6. Creswell, J. W. (2015). A concise introduction to mixed methods research. Thousand Oaks: Sage Publications.

    Google Scholar 

  7. Conrad, D. A., & Brown, L. I. (2011). Fostering inclusive education: Principals’ perspectives in Trinidad and Tobago. International Journal of Inclusive Education, 15(9), 1017–1029. https://doi.org/10.1080/13603110903490721.

    Article  Google Scholar 

  8. Dodge, R., Daly, A., Huyton, J., & Sanders, L. (2012). The challenge of defining wellbeing. International Journal of Wellbeing, 2(3), 222–235. https://doi.org/10.5502/ijw.v2i3.4.

    Article  Google Scholar 

  9. Fetters, M. D., Curry, L., & Creswell, J. W. (2013). Achieving integration in mixed methods design - prinicples and practices. Health Services Research, 48(6), 2134–2156.

    Article  Google Scholar 

  10. Finkelstein, V. (1999). A profession allied to the community: The disabled people’s trade union”. In E. Stone (Ed.), Disability and development: Learning from action and research on disability in the majority world (pp. 21–24). Leeds: The Disability Press.

    Google Scholar 

  11. Forgeard, M. J. C., Jayawickreme, E., Kern, M., & Seligman, M. E. P. (2011). Doing the right thing: Measuring wellbeing for public policy. International Journal of Wellbeing, 1(1), 79–106. https://doi.org/10.5502/ijw.v1i1.15.

    Article  Google Scholar 

  12. Gordon, D., Nandy, S., Pantazis, C., Pemberton, S., & Townsend, P. (2003). Child poverty in the developing world. Bristol: The Policy Press.

    Google Scholar 

  13. Hogan, D. P., Rogers, M. L., & Msall, M. E. (2000). Functional limitations and key indicators of wellbeing in children with disability. Archives of Pediatrics & Adolescent Medicine, 154(10), 1042–1048. https://doi.org/10.1001/archpedi.154.10.1042.

    Article  Google Scholar 

  14. Leech, N. L., & Onwuegbuzie, A. J. (2007). An array of qualitative data analysis tools: A call for data analysis triangulation. School Psychology Quarterly, 22(4), 557–584. https://doi.org/10.1037/1045-3830.22.4.557.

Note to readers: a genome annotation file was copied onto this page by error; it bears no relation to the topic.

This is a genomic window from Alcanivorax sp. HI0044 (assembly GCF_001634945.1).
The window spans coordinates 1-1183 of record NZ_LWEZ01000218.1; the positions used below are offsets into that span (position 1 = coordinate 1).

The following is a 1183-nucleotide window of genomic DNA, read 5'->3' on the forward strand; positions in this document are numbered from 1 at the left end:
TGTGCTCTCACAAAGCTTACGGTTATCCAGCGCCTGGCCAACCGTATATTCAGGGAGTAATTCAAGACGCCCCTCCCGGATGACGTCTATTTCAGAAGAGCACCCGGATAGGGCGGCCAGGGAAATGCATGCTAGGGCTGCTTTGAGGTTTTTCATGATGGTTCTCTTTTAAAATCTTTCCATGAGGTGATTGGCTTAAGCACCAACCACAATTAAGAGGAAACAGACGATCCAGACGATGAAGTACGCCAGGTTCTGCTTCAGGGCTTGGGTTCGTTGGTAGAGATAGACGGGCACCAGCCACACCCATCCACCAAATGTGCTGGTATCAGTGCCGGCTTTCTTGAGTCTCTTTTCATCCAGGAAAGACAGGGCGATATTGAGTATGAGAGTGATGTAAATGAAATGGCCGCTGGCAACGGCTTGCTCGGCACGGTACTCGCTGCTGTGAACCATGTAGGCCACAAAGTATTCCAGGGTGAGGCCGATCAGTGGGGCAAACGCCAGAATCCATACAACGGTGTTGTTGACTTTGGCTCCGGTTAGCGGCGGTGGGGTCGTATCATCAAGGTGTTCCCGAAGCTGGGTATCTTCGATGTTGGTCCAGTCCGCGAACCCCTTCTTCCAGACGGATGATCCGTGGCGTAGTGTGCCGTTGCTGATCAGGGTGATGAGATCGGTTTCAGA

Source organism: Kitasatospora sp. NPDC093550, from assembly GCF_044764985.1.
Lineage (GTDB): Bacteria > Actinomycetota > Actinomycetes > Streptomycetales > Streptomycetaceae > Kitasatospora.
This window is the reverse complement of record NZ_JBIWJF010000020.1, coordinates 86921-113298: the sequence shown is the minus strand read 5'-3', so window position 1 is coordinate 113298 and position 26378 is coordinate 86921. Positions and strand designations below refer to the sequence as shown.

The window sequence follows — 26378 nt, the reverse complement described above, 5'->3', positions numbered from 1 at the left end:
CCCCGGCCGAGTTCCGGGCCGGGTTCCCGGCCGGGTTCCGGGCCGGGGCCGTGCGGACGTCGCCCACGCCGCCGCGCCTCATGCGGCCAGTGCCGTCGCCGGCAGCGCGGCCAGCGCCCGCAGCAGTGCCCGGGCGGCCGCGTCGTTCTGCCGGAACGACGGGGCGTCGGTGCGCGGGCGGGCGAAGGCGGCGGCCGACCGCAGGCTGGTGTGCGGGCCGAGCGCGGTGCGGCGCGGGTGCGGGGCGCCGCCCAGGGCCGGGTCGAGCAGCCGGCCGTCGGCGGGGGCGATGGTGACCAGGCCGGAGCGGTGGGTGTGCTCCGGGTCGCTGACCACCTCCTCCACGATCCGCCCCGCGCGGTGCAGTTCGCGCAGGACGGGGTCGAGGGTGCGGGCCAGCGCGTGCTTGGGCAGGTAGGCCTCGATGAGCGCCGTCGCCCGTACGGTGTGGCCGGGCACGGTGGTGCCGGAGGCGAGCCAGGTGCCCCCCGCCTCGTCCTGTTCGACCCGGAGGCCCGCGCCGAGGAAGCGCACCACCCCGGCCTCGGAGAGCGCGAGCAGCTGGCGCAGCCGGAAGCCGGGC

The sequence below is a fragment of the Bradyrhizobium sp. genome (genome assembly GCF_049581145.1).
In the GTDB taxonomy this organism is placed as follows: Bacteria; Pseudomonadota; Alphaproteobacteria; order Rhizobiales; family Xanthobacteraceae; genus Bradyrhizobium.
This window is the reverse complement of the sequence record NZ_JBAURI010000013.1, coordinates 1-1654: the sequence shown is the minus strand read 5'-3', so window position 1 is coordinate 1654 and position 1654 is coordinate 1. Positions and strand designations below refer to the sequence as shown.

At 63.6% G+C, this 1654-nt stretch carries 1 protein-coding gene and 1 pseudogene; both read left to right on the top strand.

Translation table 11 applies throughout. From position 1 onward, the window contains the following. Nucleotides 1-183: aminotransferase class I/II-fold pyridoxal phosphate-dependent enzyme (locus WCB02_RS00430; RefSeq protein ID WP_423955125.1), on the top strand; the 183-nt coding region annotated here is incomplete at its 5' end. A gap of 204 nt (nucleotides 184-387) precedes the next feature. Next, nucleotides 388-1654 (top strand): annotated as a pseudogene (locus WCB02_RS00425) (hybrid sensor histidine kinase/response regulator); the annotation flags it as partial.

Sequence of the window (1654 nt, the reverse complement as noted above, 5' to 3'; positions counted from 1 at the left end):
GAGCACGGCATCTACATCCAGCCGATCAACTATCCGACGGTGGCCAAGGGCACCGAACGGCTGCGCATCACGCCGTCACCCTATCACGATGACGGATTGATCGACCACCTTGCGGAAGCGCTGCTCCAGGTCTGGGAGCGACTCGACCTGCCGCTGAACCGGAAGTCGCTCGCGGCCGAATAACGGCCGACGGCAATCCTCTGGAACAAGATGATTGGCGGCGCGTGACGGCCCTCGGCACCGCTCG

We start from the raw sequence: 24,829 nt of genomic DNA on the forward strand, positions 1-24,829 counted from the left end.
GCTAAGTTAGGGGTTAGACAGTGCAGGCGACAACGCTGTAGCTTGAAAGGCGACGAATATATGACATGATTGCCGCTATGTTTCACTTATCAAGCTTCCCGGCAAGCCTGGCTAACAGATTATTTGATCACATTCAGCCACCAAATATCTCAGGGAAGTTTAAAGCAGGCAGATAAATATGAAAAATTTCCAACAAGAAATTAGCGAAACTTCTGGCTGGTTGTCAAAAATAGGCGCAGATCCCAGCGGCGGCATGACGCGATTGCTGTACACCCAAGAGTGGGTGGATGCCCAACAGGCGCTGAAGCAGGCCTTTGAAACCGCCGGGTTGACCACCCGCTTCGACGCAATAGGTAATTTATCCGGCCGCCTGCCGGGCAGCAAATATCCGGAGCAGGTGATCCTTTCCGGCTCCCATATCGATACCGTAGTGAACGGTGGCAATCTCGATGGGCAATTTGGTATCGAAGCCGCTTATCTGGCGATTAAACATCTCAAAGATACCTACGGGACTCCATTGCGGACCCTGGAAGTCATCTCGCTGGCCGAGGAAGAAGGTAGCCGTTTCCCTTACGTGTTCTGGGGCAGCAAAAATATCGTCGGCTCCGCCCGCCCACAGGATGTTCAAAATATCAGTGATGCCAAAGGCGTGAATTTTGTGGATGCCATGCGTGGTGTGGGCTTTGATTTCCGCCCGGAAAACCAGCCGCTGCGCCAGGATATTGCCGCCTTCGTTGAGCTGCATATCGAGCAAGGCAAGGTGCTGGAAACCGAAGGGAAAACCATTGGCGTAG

Article  Google Scholar 

  15. Leonard Cheshire Disability. (2006). The UN convention on the rights of persons with disabilities. doi:https://doi.org/10.1057/palgrave.development.1100310.

  16. Mack, N., Woodsong, C., McQueen, K., Guest, G., & Namey, E. (2005). Qualitative research methods: A data collector’s field guide. Durham: Family Health International.

    Google Scholar 

  17. Ministry of Education. (2004). Quality education for all young people: Challenges, trends priorities. National Report on the Development of Education in Trinidad and Tobago 2004. Republic of Trinidad and Tobago: Ministry of Education. http://www.ibe.unesco.org/International/ICE47/English/Natreps/reports/ttobago_scan.pdf.

  18. Ministry of Social Development and Family Services (2017). MSDFS hosts public consultation on the revised draft national policy on persons with disabilities. Republic of Trinidad and Tobago: Ministry of Social Development and Family Services http://news.gov.tt/content/msdfs-hosts-public-consultation-revised-draft-national-policy-persons-disabilities#.WVGtDoWcHmI.

  19. Ministry of the People and Social Development. (2005). National policy on persons with disabilities. Ministry of the People and Social Development: Republic of Trinidad and Tobago.

    Google Scholar 

  20. Mitra, S. (2018). Disability, health and human development. London: Palgrave Macmillan.

    Book  Google Scholar 

  21. Mitra, S., Posarac, A., & Vick, B. (2013). Disability and poverty in developing countries: A multidimensional study. World Development, 41, 1–18. https://doi.org/10.1016/j.worlddev.2012.05.024.

    Article  Google Scholar 

  22. Olsson, M. B., & Hwang, C. P. (2001). Depression in mothers and fathers of children with intellectual disability. Journal of Intellectual Disability Research, 45(6), 535–543. https://doi.org/10.1046/j.1365-2788.2001.00372.x.

    Article  Google Scholar 

  23. Onwuegbuzie, A.J., & Leech, N.L. (2007). Sampling designs in qualitative research: Making the sampling process more public. The Qualitative Report 12(2), 238–254. https://nsuworks.nova.edu/tqr/vol12/iss2/7.